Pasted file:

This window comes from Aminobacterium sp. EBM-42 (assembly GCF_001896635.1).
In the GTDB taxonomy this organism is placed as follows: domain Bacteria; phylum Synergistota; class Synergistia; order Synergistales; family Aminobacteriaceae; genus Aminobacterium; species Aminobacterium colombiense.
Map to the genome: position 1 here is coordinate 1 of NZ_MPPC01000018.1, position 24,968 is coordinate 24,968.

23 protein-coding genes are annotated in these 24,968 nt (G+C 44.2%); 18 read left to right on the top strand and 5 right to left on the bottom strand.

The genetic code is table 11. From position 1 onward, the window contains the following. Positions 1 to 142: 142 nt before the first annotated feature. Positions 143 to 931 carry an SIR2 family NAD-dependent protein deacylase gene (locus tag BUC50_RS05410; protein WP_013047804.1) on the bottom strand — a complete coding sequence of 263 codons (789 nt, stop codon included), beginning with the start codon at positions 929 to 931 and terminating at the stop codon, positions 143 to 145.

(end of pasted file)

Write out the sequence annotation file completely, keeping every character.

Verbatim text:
This window comes from Aminobacterium sp. EBM-42 (assembly GCF_001896635.1).
In the GTDB taxonomy this organism is placed as follows: domain Bacteria; phylum Synergistota; class Synergistia; order Synergistales; family Aminobacteriaceae; genus Aminobacterium; species Aminobacterium colombiense.
Map to the genome: position 1 here is coordinate 1 of NZ_MPPC01000018.1, position 24,968 is coordinate 24,968.

23 protein-coding genes are annotated in these 24,968 nt (G+C 44.2%); 18 read left to right on the top strand and 5 right to left on the bottom strand.

The genetic code is table 11. From position 1 onward, the window contains the following. Positions 1 to 142: 142 nt before the first annotated feature. Positions 143 to 931 carry an SIR2 family NAD-dependent protein deacylase gene (locus tag BUC50_RS05410; protein WP_013047804.1) on the bottom strand — a complete coding sequence of 263 codons (789 nt, stop codon included), beginning with the start codon at positions 929 to 931 and terminating at the stop codon, positions 143 to 145.